Where's my costume?!
I should be out trick-or-treating, but my witch's hat has gone astray. Besides, it's raining tonight in Napa Valley. So I'll pour myself a glass of wine and tell you what's new with Villa Ragazzi instead. We actually do have some news to report.
Today marks the release of not one, but two new wines from the lovely 2010 vintage. They are both, of course, heavy on the house favorite, Rodeno clone Sangiovese. They are both, as you might expect, made in small volumes (58 and 70 cases respectively).
First, with all the 2009 Sangiovese sold (merci), we have the pleasure of releasing the 2010 -- at the same price. Although its specs are identical to those of its predecessor except for the vintage, this wine exhibits a refreshing charm I find quite appealing. I believe I'm channeling Randall Grahm, and I'm still on my first glass of wine. (Read his Been Doon So Long if you haven't already.)
Last (see what I mean?), we introduce the inaugural vintage of Faraona, our super-Tuscan blend of 75% Sangiovese and 25% Cabernet Sauvignon. We were blessed with some unsold Cabernet grapes in 2010 and decided to make them into wine for Villa Ragazzi (stay tuned for a 100% Cabernet release next year). Although leery of the propensity of Cabernet to overpower Sangiovese, we did some trials and surprised ourselves by agreeing that an addition of 25% Cabernet made a wine we would be very happy to drink, and share. Grownups deserve treats, too.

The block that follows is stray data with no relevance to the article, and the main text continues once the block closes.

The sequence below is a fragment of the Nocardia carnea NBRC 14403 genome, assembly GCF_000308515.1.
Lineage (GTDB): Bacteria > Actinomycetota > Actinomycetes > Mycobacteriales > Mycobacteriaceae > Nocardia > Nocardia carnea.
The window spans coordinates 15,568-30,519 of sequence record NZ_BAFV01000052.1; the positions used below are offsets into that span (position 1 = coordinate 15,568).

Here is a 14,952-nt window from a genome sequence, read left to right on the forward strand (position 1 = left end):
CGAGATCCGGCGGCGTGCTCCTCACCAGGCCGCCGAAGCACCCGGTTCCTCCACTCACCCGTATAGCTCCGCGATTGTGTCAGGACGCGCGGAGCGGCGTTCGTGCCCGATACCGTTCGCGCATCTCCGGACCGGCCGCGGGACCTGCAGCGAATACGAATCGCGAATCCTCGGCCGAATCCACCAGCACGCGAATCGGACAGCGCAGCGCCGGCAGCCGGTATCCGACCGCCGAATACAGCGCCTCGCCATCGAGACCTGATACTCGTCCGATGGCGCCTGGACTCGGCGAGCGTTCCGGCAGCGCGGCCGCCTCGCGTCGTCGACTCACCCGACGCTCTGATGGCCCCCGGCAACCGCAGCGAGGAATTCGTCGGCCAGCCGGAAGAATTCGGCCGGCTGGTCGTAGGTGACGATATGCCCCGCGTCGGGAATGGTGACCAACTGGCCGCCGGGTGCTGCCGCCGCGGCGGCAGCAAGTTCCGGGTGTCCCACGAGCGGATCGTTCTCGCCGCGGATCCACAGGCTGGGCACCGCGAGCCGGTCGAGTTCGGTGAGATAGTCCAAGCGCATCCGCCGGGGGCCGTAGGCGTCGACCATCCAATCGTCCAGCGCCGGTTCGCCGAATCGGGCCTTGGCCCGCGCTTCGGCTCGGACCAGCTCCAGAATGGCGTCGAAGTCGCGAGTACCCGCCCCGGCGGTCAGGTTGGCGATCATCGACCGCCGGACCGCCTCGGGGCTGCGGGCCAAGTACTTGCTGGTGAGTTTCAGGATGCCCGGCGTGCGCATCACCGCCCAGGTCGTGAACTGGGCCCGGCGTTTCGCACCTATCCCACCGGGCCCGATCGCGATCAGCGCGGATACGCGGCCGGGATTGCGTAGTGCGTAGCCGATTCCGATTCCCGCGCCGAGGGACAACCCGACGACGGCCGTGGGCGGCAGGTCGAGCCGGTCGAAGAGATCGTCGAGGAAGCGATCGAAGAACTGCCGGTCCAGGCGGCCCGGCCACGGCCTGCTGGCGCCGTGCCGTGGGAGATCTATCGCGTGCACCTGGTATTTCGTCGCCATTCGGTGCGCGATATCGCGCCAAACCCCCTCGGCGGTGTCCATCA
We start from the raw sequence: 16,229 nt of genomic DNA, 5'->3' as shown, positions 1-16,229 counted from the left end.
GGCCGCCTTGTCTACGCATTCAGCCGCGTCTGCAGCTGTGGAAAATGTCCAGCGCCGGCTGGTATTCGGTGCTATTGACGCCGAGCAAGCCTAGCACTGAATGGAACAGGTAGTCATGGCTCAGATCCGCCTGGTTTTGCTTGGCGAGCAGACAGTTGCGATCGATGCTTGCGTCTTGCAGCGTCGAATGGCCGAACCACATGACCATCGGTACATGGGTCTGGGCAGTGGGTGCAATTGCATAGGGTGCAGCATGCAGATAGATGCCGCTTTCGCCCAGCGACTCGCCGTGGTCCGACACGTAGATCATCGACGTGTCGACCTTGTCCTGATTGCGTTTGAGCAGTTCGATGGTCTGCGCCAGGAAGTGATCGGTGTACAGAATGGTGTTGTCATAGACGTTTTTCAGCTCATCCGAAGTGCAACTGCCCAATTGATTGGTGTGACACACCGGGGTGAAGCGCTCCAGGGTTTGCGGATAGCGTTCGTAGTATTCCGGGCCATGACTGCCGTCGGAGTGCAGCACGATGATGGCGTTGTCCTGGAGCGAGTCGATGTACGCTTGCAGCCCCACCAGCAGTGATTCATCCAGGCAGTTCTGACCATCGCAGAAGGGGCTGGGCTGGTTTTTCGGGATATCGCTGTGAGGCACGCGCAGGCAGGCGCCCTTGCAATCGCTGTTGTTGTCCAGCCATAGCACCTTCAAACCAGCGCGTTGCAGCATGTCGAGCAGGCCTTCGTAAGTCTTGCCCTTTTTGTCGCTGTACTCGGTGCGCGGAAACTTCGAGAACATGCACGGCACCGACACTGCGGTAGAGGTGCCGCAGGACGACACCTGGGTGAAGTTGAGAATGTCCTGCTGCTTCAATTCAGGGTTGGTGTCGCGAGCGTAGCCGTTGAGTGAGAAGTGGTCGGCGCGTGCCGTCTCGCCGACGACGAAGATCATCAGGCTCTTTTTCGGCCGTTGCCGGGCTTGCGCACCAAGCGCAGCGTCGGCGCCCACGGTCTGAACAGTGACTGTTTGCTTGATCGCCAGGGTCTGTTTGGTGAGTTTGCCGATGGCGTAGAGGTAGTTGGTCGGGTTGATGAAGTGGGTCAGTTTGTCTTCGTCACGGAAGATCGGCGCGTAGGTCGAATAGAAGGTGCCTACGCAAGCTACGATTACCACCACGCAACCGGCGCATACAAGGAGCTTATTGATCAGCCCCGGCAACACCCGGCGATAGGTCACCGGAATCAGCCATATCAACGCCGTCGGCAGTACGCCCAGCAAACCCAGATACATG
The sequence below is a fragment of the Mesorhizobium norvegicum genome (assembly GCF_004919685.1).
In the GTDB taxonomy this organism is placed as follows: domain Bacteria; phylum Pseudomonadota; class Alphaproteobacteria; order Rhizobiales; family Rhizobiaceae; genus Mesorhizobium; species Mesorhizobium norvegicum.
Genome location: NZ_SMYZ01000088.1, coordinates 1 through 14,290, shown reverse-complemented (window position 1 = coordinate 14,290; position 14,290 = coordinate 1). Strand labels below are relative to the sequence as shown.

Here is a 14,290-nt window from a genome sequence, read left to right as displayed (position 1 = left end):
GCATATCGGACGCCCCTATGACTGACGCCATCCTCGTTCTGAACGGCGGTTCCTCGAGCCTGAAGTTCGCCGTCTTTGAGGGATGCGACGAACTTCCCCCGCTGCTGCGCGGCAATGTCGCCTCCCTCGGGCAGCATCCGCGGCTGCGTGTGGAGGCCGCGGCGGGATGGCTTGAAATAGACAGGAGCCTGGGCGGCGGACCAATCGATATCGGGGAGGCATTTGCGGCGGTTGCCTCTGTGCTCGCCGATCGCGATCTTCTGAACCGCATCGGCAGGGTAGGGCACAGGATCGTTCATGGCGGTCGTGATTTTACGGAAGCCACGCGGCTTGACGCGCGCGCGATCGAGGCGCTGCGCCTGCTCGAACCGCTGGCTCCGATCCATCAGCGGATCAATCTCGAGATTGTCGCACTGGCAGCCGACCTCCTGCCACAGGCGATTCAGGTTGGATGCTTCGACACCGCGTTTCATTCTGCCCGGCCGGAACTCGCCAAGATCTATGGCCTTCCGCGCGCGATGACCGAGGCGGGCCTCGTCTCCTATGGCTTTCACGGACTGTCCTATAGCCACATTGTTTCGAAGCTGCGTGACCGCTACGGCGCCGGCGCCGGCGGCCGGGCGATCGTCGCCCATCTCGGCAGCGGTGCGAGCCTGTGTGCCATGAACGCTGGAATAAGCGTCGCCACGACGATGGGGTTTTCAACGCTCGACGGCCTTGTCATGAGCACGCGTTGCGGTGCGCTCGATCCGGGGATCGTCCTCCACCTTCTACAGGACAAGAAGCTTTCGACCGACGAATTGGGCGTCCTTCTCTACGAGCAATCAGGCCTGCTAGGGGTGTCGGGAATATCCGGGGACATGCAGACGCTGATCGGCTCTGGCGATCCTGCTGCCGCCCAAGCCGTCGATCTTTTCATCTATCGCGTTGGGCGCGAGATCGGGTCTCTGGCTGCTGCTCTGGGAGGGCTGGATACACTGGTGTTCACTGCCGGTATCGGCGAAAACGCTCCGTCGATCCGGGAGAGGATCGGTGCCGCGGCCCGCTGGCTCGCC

St. Supery 1999 Limited Edition Rutherford. Period.
To prove that we drink wines other than Sangiovese here's the evidence from last night's cellar selection, served with rare ribeyes and grilled mushrooms. There's a story behind this unique label, as it represents one of many blending debates won by winemaker Michael Scholz. We had a Limited Edition Rutherford Cabernet label ready for this wine, but Scholzie was unwilling to add 2% more to the blend to make it a legal (75% minimum) Cabernet. This label, created just for the 1999 Rutherford not-quite-Cabernet, has never been used again. Scholzie must have been right, because the wine is still delicious -- rich and chocolately, with fine tannins and lush fruit.